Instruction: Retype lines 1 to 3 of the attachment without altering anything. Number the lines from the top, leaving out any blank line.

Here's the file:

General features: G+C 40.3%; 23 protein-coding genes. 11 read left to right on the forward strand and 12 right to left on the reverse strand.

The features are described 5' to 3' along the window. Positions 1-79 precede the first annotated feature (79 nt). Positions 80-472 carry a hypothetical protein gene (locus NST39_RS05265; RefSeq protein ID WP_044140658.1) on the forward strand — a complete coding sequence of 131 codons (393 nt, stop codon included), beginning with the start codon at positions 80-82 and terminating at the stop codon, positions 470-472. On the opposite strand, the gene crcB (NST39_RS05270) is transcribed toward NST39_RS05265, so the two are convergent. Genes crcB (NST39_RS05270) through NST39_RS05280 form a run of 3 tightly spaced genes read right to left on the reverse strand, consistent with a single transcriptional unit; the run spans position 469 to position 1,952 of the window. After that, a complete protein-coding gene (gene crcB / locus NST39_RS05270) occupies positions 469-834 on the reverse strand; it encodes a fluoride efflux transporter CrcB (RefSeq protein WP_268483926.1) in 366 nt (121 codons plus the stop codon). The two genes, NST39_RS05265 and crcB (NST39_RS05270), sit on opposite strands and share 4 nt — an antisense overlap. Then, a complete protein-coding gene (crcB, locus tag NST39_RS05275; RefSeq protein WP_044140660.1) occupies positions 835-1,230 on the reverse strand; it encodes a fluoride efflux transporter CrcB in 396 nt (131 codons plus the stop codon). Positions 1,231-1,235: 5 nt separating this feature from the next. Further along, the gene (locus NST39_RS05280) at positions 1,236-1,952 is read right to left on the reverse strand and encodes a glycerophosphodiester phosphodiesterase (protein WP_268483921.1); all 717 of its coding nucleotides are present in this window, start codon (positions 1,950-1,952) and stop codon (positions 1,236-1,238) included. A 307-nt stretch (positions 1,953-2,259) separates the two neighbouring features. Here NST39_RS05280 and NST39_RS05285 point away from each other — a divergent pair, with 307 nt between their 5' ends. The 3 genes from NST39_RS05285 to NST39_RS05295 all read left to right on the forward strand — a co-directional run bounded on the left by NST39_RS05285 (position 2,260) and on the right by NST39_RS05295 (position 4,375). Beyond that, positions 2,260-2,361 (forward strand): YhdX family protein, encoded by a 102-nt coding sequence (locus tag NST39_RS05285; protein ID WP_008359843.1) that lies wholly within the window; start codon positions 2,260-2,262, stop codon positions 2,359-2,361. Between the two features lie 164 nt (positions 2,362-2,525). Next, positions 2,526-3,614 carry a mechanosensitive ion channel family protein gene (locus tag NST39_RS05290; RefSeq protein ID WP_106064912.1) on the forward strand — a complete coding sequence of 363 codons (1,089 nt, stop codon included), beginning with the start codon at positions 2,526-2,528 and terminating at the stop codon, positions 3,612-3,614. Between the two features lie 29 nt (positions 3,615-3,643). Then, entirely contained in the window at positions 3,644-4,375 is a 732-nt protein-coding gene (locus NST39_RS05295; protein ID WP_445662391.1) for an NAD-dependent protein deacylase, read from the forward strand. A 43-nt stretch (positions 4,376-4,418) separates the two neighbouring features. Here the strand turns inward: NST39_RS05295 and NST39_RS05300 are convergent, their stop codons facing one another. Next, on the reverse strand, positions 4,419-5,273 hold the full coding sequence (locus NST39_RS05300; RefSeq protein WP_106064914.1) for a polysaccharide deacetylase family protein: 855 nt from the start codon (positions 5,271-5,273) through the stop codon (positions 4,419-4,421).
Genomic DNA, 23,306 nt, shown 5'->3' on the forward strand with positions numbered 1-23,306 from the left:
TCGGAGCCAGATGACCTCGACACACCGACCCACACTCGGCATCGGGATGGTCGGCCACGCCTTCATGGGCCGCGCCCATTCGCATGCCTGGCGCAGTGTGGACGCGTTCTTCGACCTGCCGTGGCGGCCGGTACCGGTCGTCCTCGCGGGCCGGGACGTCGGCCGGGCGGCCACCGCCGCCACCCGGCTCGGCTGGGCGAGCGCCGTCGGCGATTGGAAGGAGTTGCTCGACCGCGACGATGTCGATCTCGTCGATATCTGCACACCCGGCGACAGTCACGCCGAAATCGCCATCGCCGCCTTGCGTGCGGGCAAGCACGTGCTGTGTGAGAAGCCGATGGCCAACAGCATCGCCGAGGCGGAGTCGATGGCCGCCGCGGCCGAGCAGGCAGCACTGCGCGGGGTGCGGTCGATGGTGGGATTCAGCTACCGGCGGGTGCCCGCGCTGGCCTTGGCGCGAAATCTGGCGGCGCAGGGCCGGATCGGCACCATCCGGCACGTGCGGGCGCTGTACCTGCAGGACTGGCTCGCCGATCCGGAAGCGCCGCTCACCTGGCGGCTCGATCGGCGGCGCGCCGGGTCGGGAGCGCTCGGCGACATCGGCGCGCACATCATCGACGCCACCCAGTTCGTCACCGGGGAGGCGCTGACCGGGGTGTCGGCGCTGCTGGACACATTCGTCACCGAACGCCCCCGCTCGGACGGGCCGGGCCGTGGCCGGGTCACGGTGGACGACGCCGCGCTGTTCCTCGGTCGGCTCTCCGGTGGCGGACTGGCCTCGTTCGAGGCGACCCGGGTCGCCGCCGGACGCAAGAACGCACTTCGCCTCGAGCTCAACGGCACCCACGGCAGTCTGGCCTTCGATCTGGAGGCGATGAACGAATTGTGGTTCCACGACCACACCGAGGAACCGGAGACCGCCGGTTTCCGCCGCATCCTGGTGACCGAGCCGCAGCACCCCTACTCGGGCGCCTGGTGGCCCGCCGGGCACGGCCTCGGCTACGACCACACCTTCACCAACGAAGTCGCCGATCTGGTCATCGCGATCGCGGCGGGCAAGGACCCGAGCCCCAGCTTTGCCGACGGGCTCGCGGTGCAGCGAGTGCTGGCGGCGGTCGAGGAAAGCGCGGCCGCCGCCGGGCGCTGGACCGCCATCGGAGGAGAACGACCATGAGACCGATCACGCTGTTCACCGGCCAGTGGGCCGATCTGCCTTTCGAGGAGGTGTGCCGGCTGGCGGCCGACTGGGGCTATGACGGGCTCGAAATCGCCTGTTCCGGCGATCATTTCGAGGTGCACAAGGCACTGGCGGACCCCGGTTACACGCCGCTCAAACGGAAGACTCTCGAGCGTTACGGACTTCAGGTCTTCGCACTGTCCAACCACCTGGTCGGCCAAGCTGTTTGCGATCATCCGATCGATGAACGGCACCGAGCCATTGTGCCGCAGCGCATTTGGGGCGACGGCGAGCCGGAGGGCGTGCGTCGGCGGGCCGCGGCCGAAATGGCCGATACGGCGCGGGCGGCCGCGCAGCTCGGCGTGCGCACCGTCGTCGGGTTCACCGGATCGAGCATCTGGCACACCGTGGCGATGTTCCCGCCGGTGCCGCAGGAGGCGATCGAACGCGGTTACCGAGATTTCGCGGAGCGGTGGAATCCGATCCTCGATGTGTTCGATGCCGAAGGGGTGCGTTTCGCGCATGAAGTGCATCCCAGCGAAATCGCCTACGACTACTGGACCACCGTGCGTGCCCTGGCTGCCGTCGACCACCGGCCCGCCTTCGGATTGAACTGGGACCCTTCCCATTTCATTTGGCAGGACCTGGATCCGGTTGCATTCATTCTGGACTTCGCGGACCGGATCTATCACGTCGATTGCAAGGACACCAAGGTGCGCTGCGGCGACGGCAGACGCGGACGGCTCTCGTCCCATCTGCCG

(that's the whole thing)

General features: G+C 40.3%; 23 protein-coding genes. 11 read left to right on the forward strand and 12 right to left on the reverse strand.

The features are described 5' to 3' along the window. Positions 1-79 precede the first annotated feature (79 nt). Positions 80-472 carry a hypothetical protein gene (locus NST39_RS05265; RefSeq protein ID WP_044140658.1) on the forward strand — a complete coding sequence of 131 codons (393 nt, stop codon included), beginning with the start codon at positions 80-82 and terminating at the stop codon, positions 470-472. On the opposite strand, the gene crcB (NST39_RS05270) is transcribed toward NST39_RS05265, so the two are convergent. Genes crcB (NST39_RS05270) through NST39_RS05280 form a run of 3 tightly spaced genes read right to left on the reverse strand, consistent with a single transcriptional unit; the run spans position 469 to position 1,952 of the window. After that, a complete protein-coding gene (gene crcB / locus NST39_RS05270) occupies positions 469-834 on the reverse strand; it encodes a fluoride efflux transporter CrcB (RefSeq protein WP_268483926.1) in 366 nt (121 codons plus the stop codon). The two genes, NST39_RS05265 and crcB (NST39_RS05270), sit on opposite strands and share 4 nt — an antisense overlap. Then, a complete protein-coding gene (crcB, locus tag NST39_RS05275; RefSeq protein WP_044140660.1) occupies positions 835-1,230 on the reverse strand; it encodes a fluoride efflux transporter CrcB in 396 nt (131 codons plus the stop codon). Positions 1,231-1,235: 5 nt separating this feature from the next. Further along, the gene (locus NST39_RS05280) at positions 1,236-1,952 is read right to left on the reverse strand and encodes a glycerophosphodiester phosphodiesterase (protein WP_268483921.1); all 717 of its coding nucleotides are present in this window, start codon (positions 1,950-1,952) and stop codon (positions 1,236-1,238) included. A 307-nt stretch (positions 1,953-2,259) separates the two neighbouring features. Here NST39_RS05280 and NST39_RS05285 point away from each other — a divergent pair, with 307 nt between their 5' ends. The 3 genes from NST39_RS05285 to NST39_RS05295 all read left to right on the forward strand — a co-directional run bounded on the left by NST39_RS05285 (position 2,260) and on the right by NST39_RS05295 (position 4,375). Beyond that, positions 2,260-2,361 (forward strand): YhdX family protein, encoded by a 102-nt coding sequence (locus tag NST39_RS05285; protein ID WP_008359843.1) that lies wholly within the window; start codon positions 2,260-2,262, stop codon positions 2,359-2,361. Between the two features lie 164 nt (positions 2,362-2,525). Next, positions 2,526-3,614 carry a mechanosensitive ion channel family protein gene (locus tag NST39_RS05290; RefSeq protein ID WP_106064912.1) on the forward strand — a complete coding sequence of 363 codons (1,089 nt, stop codon included), beginning with the start codon at positions 2,526-2,528 and terminating at the stop codon, positions 3,612-3,614. Between the two features lie 29 nt (positions 3,615-3,643). Then, entirely contained in the window at positions 3,644-4,375 is a 732-nt protein-coding gene (locus NST39_RS05295; protein ID WP_445662391.1) for an NAD-dependent protein deacylase, read from the forward strand. A 43-nt stretch (positions 4,376-4,418) separates the two neighbouring features. Here the strand turns inward: NST39_RS05295 and NST39_RS05300 are convergent, their stop codons facing one another. Next, on the reverse strand, positions 4,419-5,273 hold the full coding sequence (locus NST39_RS05300; RefSeq protein WP_106064914.1) for a polysaccharide deacetylase family protein: 855 nt from the start codon (positions 5,271-5,273) through the stop codon (positions 4,419-4,421).
Genomic DNA, 23,306 nt, shown 5'->3' on the forward strand with positions numbered 1-23,306 from the left: